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Springfield parish offers scholarships to move children to Catholic schools

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Caroline Ganthier attended Catholic school growing up, and though she always wanted her daughter to attend Catholic school as well, she couldn’t afford it. Then, when the pandemic hit, virtual learning through the local public elementary school became impossible. “I am a single parent, I had to work and at my job I have to be in person (so) I couldn’t do virtual learning and work at the same time,” said Ganthier, a parishioner of St. Raymond of Peñafort Church in Springfield. 

Without support in the area, she returned to Kenya to be closer to family. But then her parish provided a helping hand: a scholarship for her daughter to attend Catholic school. Ganthier and her daughter returned to Virginia, she went back to work and her daughter started in person at Angelus Academy in Springfield in October 2020. 

“The school is wonderful, and I like that she's around kids who have the same values as her. I was worried about her switching but she's come to love the school,” said Ganthier. “She's where she needs to be.”

For many years, parishioners at St. Raymond, which has no parochial school, were able to get scholarships to cover the difference between “in parish” and “out of parish” tuition rates at neighboring Catholic schools. But Father John C. De Celles, pastor, wanted to do more. He is offering parishioners $2,000 to move their child out of public school to a Catholic school of their choice. The following year and beyond, parents can receive $1,000 per child to remain at a Catholic school. Home-schooling parents are offered money for educational costs. Any family can ask for more assistance if needed. 

The tuition money largely comes from the Our Lady of Ransom Fund. The name recalls when the Virgin Mary appeared to St. Raymond in 1218 and asked him and others to found a religious order — the Mercedarians — that would organize the ransom of Christians who had been kidnapped by Moorish raiders. Father De Celles sees the fund as a way to ransom his school-age parishioners from the prevailing secular culture at public schools. 

“I think right now the schooling of our children is the issue. We’ll lose them to the culture of death if we don’t provide an environment where they can learn to love Christ in the educational setting,” he said. He noted that Northern Virginia is very expensive and it’s hard for people to afford their mortgage and school tuition, especially if they’ve been blessed with many children. “We’re the church and we have to do something here. These are our kids,” he said.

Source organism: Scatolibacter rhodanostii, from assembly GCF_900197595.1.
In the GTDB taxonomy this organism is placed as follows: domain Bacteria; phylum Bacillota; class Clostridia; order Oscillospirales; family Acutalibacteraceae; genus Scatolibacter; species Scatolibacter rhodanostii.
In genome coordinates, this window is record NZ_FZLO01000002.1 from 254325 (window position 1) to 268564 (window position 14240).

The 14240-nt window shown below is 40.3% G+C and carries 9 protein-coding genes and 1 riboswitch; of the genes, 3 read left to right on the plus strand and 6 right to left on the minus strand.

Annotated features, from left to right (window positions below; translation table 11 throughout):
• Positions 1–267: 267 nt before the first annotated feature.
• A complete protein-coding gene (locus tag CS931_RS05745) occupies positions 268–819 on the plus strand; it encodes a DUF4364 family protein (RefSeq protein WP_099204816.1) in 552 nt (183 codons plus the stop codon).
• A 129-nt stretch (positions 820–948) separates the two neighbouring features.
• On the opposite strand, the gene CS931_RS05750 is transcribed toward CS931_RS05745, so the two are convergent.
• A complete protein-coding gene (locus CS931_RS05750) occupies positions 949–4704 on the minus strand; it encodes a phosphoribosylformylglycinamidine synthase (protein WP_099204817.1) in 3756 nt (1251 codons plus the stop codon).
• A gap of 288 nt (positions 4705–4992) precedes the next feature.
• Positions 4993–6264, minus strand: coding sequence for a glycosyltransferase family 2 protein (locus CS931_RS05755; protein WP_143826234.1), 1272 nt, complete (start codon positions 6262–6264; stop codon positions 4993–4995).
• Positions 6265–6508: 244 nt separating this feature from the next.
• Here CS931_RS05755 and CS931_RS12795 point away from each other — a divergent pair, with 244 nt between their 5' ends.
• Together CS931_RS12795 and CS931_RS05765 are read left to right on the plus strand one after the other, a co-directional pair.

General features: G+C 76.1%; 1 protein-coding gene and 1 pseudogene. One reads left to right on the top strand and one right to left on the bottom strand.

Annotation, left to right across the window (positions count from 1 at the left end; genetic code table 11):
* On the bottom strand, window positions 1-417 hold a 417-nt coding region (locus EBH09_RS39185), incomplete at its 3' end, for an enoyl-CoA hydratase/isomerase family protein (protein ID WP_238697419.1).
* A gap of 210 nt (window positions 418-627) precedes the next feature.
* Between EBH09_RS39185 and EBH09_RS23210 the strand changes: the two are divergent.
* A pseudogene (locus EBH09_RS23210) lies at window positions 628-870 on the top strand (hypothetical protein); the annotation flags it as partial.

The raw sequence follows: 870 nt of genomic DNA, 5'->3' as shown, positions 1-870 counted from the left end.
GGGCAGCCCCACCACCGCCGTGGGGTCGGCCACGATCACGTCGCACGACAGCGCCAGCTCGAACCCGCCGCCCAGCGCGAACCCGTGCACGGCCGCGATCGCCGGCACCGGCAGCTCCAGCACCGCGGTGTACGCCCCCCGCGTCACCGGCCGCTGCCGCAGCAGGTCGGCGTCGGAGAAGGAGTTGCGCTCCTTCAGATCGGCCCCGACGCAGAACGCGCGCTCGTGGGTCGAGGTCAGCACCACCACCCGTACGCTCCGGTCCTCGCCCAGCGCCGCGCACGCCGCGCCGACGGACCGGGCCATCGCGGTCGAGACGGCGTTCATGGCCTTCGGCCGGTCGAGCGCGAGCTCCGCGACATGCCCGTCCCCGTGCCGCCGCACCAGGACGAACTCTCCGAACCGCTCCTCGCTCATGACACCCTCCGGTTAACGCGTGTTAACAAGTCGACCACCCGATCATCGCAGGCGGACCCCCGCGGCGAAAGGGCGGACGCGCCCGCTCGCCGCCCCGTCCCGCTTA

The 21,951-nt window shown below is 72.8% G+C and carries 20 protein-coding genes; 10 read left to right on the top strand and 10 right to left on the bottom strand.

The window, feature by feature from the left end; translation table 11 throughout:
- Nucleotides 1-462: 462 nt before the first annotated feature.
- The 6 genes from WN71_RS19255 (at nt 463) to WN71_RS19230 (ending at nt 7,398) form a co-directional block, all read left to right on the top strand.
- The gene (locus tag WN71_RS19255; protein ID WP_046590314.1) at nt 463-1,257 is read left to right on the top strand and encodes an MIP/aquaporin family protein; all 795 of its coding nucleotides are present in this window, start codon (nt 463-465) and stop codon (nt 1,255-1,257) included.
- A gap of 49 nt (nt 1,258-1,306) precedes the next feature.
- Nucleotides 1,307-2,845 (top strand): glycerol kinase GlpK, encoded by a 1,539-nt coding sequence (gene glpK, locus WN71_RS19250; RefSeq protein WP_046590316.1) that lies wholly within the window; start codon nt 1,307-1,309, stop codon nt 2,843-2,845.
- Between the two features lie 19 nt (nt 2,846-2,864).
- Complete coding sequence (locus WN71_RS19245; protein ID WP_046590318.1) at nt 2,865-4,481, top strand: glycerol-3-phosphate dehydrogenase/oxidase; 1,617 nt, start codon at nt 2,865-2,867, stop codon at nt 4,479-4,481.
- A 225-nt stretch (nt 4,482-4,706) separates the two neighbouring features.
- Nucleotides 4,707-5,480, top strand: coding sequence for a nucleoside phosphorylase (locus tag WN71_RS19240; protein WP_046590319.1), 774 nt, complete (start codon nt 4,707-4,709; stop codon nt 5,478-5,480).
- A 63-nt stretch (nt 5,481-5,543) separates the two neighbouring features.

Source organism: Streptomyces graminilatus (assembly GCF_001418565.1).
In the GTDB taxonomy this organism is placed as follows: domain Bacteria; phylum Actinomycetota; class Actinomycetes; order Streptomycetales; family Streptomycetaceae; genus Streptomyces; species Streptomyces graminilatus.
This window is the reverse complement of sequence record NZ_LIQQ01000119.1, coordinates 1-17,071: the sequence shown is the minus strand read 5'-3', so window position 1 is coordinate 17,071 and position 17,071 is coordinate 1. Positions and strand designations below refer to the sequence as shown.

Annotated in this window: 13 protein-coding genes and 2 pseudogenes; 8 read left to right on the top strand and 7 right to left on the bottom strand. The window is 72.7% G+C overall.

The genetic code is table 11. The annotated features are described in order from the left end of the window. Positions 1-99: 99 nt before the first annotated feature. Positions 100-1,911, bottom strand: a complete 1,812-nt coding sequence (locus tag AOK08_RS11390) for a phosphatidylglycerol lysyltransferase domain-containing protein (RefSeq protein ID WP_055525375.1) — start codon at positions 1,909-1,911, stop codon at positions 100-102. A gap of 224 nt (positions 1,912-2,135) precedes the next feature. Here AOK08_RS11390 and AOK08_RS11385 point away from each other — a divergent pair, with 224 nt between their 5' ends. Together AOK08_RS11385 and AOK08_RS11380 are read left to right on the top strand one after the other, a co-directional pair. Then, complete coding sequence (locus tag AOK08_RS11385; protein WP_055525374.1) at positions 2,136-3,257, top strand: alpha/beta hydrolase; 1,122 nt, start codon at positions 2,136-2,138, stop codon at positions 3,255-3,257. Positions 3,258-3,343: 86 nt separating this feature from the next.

So far in 2021, the parish has raised $140,464 for the Our Lady of Ransom Fund. During the 2021-22 school year, the parish has given $147,260 to subsidize the tuition of 113 students. Many children attend the nearby independent Catholic school, Angelus, where Father De Celles is chaplain. Others attend St. Bernadette School in Springfield, Nativity School in Burke, Bishop Ireton High School in Alexandria and Saint John Paul the Great Catholic High School in Potomac Shores, among other schools. The Arlington diocese also has Catholic school tuition assistance programs.

Though Father De Celles knows home schooling or sending children to Catholic school is no guarantee that they will practice the faith as adults, he believes it's the best option for passing on the faith. “A lot of parents who send their kids to public schools are very careful and talk to their kids a lot and they send them to CCD. Some of the kids become warriors, real witnesses to Christ in the schools,” he said. “But that’s really hard to do. It takes a real dedication, a real concerted effort and not all parents are able to do that and not all kids are able to do that, too, because the peer pressure is so great.”

A poster in the narthex of St. Raymond of Peñafort Church in Springfield tracks the progress of the Our Lady of Ransom Scholarship Fund. COURTESY


 Parishioners Nick and Karen Popp planned to enroll their children in public school until they learned about the tuition assistance program. "We've always wanted to send our four kids to Catholic school but it was never something that we could afford comfortably because I was a stay-at-home mom," said Karen. Last year, they enrolled their children at Angelus and Karen started working there, too. "We went from basically never thinking that we could afford to put our kids in Catholic school to doing whatever it takes to make it work."

Since then, they’ve watched their children fall more in love with the faith. "Our kids went from complaining about having to go to CCD to being excited to learn about their faith every day. I see my 6-year-old's little lips moving as he sits in his bed at night and I know he is praying," said Karen. "Our kids have always been good kids and we are grateful to see them developing a stronger prayer life since coming to Angelus Academy."

Nick said that he and Karen tried to teach them about the faith while they were in public schools and attending CCD. "We were not doing nearly as effective a job as Catholic school is currently doing. That's why we are so happy about it," he said.

The couple is grateful St. Raymond made a Catholic education possible for their children. “God has done wonderful things through Father De Celles,” said Nick. “When Catholic parishes are able to show generosity to families to allow their kids to get a Catholic education, it really is invaluable to many parents.”

© Arlington Catholic Herald 2021